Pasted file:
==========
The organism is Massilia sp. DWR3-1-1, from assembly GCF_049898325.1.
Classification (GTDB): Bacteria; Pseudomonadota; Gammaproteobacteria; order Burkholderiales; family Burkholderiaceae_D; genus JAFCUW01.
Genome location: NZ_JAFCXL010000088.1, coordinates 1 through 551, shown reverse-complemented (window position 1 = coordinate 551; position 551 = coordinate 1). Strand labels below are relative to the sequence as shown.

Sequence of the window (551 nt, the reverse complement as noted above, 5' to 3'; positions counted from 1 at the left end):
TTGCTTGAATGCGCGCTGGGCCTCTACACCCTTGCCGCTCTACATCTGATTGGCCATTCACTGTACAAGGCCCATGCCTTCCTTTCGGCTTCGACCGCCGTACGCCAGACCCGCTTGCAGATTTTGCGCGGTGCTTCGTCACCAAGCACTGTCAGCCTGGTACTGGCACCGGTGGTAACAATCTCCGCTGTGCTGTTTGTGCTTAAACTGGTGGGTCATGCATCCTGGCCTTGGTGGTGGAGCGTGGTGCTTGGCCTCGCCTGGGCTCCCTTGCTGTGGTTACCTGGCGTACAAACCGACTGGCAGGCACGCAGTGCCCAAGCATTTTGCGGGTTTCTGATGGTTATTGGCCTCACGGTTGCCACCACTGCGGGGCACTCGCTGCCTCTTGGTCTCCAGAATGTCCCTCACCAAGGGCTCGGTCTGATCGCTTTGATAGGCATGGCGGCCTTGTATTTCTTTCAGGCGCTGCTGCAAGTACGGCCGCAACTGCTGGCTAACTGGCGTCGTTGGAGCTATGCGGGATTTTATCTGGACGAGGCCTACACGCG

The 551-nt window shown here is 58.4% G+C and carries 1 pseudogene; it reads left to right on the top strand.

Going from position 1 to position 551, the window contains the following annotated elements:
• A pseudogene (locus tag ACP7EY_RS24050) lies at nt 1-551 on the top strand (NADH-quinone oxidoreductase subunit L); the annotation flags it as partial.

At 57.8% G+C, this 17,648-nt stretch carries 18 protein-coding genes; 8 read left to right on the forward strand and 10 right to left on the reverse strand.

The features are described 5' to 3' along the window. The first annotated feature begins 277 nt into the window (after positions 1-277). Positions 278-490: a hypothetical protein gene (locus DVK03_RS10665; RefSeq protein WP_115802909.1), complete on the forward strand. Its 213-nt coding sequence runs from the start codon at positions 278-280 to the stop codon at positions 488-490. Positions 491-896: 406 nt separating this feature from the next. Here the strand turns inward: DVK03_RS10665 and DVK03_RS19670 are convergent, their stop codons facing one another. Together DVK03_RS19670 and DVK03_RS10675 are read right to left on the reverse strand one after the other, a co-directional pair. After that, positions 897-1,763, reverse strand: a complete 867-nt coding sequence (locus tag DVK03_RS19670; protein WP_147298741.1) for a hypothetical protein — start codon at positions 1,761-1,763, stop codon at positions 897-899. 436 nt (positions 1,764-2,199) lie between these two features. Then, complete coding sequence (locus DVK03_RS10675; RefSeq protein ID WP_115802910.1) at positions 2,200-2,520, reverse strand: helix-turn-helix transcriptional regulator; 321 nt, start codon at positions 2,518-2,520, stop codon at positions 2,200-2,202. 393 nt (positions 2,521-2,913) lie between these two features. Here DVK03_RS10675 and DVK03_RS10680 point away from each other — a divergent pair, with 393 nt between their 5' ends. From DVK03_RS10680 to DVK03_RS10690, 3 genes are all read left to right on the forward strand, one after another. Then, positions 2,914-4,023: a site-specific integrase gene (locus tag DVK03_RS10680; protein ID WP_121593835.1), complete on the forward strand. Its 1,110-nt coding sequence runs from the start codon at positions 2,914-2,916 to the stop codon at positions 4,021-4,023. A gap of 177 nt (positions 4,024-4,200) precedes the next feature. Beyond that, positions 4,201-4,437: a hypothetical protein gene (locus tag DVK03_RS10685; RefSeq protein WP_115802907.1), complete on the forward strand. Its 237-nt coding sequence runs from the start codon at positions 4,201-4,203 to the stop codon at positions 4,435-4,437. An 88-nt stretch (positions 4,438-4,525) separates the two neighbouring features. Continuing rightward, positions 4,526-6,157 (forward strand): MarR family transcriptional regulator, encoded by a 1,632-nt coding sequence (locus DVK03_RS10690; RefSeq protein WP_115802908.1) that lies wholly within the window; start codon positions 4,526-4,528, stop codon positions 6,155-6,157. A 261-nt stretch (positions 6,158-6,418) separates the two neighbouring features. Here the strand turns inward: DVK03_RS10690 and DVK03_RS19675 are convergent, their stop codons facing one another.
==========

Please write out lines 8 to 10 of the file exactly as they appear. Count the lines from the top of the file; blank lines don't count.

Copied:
• A pseudogene (locus tag ACP7EY_RS24050) lies at nt 1-551 on the top strand (NADH-quinone oxidoreductase subunit L); the annotation flags it as partial.

At 57.8% G+C, this 17,648-nt stretch carries 18 protein-coding genes; 8 read left to right on the forward strand and 10 right to left on the reverse strand.

The features are described 5' to 3' along the window. The first annotated feature begins 277 nt into the window (after positions 1-277). Positions 278-490: a hypothetical protein gene (locus DVK03_RS10665; RefSeq protein WP_115802909.1), complete on the forward strand. Its 213-nt coding sequence runs from the start codon at positions 278-280 to the stop codon at positions 488-490. Positions 491-896: 406 nt separating this feature from the next. Here the strand turns inward: DVK03_RS10665 and DVK03_RS19670 are convergent, their stop codons facing one another. Together DVK03_RS19670 and DVK03_RS10675 are read right to left on the reverse strand one after the other, a co-directional pair. After that, positions 897-1,763, reverse strand: a complete 867-nt coding sequence (locus tag DVK03_RS19670; protein WP_147298741.1) for a hypothetical protein — start codon at positions 1,761-1,763, stop codon at positions 897-899. 436 nt (positions 1,764-2,199) lie between these two features. Then, complete coding sequence (locus DVK03_RS10675; RefSeq protein ID WP_115802910.1) at positions 2,200-2,520, reverse strand: helix-turn-helix transcriptional regulator; 321 nt, start codon at positions 2,518-2,520, stop codon at positions 2,200-2,202. 393 nt (positions 2,521-2,913) lie between these two features. Here DVK03_RS10675 and DVK03_RS10680 point away from each other — a divergent pair, with 393 nt between their 5' ends. From DVK03_RS10680 to DVK03_RS10690, 3 genes are all read left to right on the forward strand, one after another. Then, positions 2,914-4,023: a site-specific integrase gene (locus tag DVK03_RS10680; protein ID WP_121593835.1), complete on the forward strand. Its 1,110-nt coding sequence runs from the start codon at positions 2,914-2,916 to the stop codon at positions 4,021-4,023. A gap of 177 nt (positions 4,024-4,200) precedes the next feature. Beyond that, positions 4,201-4,437: a hypothetical protein gene (locus tag DVK03_RS10685; RefSeq protein WP_115802907.1), complete on the forward strand. Its 237-nt coding sequence runs from the start codon at positions 4,201-4,203 to the stop codon at positions 4,435-4,437. An 88-nt stretch (positions 4,438-4,525) separates the two neighbouring features. Continuing rightward, positions 4,526-6,157 (forward strand): MarR family transcriptional regulator, encoded by a 1,632-nt coding sequence (locus DVK03_RS10690; RefSeq protein WP_115802908.1) that lies wholly within the window; start codon positions 4,526-4,528, stop codon positions 6,155-6,157. A 261-nt stretch (positions 6,158-6,418) separates the two neighbouring features. Here the strand turns inward: DVK03_RS10690 and DVK03_RS19675 are convergent, their stop codons facing one another.